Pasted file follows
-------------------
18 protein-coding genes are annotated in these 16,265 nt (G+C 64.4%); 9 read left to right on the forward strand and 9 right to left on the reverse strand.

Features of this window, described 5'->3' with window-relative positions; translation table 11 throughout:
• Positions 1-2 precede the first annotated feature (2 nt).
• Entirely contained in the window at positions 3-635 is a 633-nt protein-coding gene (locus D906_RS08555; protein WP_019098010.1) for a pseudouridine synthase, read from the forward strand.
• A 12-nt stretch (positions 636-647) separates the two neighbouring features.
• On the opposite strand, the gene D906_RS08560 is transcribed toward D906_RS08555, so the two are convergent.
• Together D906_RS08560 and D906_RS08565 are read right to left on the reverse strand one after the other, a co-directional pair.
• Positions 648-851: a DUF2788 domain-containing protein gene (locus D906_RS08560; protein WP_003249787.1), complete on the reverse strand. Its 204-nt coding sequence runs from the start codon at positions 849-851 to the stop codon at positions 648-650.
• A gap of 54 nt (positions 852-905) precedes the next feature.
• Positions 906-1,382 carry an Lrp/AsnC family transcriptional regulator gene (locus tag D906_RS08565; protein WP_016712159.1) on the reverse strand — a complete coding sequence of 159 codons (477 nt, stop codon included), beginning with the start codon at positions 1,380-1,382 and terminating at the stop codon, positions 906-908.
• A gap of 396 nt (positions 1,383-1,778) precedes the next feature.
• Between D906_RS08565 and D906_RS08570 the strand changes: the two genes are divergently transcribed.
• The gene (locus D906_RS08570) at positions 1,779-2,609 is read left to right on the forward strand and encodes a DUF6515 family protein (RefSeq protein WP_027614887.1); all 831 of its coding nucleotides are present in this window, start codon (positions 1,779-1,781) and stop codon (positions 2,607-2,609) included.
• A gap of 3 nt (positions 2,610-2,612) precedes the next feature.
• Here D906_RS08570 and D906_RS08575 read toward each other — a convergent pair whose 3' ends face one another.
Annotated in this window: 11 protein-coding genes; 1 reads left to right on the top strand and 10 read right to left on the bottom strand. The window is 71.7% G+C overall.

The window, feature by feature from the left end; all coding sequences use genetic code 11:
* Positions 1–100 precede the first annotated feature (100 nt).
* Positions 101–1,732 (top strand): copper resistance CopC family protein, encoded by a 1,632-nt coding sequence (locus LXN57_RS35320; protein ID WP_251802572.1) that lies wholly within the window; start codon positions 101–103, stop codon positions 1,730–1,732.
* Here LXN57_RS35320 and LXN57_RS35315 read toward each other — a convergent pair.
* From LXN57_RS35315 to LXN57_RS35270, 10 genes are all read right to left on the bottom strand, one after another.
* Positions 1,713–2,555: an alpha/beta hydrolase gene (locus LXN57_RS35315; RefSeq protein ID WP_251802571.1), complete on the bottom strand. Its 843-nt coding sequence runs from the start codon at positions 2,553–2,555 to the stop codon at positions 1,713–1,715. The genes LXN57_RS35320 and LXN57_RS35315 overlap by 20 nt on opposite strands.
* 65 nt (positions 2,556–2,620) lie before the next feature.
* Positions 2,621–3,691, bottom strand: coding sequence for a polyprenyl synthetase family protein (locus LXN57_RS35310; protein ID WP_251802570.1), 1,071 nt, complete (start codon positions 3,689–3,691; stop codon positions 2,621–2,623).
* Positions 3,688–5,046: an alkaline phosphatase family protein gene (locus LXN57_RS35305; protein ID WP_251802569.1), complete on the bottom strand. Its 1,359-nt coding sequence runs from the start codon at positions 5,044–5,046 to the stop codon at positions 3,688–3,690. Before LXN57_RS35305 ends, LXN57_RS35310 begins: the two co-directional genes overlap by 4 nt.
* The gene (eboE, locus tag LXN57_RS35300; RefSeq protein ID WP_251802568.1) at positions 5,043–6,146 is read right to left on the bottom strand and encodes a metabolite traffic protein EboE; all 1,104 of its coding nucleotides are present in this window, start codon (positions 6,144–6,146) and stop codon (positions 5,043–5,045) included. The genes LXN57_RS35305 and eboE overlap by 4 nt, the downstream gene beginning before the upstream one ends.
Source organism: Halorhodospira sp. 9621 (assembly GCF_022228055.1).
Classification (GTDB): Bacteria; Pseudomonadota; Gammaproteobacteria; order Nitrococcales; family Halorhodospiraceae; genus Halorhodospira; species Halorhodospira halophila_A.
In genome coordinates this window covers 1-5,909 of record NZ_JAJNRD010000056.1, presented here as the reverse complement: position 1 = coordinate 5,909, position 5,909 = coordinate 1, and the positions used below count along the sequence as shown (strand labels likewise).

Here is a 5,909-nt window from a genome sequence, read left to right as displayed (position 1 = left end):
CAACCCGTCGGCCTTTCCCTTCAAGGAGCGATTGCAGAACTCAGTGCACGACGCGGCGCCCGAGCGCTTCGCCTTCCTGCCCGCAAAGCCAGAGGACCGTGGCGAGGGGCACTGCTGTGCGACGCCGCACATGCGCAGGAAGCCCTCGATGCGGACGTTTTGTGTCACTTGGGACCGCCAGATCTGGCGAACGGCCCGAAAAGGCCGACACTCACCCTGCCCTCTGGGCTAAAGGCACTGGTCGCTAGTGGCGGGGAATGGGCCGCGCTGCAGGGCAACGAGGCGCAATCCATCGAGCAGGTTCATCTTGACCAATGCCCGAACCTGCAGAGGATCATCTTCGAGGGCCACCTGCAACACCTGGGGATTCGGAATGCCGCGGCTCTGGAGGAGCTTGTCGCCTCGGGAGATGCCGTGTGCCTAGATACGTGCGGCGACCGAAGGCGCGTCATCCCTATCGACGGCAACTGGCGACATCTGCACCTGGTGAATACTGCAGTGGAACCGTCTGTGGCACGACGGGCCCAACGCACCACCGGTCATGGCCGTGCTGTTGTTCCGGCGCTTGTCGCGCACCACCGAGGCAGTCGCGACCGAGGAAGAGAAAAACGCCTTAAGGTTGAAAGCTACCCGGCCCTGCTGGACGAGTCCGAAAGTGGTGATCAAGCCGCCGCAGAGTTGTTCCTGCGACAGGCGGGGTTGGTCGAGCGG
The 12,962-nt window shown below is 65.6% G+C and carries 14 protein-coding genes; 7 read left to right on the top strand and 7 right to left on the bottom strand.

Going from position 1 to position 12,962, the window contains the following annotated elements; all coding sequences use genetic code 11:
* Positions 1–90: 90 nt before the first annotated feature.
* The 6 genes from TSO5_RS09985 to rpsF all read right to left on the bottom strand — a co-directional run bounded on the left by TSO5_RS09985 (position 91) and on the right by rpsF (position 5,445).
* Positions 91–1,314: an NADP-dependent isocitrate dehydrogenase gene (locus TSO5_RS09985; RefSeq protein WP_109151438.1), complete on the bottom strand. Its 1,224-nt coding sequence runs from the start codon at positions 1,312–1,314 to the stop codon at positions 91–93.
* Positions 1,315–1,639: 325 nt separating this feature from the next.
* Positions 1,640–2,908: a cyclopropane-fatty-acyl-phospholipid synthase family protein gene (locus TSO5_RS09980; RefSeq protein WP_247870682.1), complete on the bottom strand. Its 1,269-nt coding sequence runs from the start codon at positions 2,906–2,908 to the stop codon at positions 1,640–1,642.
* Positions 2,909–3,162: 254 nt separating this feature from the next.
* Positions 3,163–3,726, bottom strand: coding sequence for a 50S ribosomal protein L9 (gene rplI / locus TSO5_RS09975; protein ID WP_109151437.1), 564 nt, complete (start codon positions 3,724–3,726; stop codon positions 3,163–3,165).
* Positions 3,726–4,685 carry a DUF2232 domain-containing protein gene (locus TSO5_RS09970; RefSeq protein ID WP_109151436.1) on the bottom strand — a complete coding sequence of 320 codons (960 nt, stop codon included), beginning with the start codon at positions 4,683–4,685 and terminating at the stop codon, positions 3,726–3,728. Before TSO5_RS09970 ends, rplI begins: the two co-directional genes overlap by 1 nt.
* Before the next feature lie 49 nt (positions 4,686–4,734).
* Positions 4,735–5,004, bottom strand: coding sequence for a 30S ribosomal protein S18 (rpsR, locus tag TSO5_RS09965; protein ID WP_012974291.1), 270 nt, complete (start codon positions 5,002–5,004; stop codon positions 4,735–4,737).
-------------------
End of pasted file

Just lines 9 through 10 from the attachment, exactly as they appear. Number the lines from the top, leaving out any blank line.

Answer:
• A gap of 54 nt (positions 852-905) precedes the next feature.
• Positions 906-1,382 carry an Lrp/AsnC family transcriptional regulator gene (locus tag D906_RS08565; protein WP_016712159.1) on the reverse strand — a complete coding sequence of 159 codons (477 nt, stop codon included), beginning with the start codon at positions 1,380-1,382 and terminating at the stop codon, positions 906-908.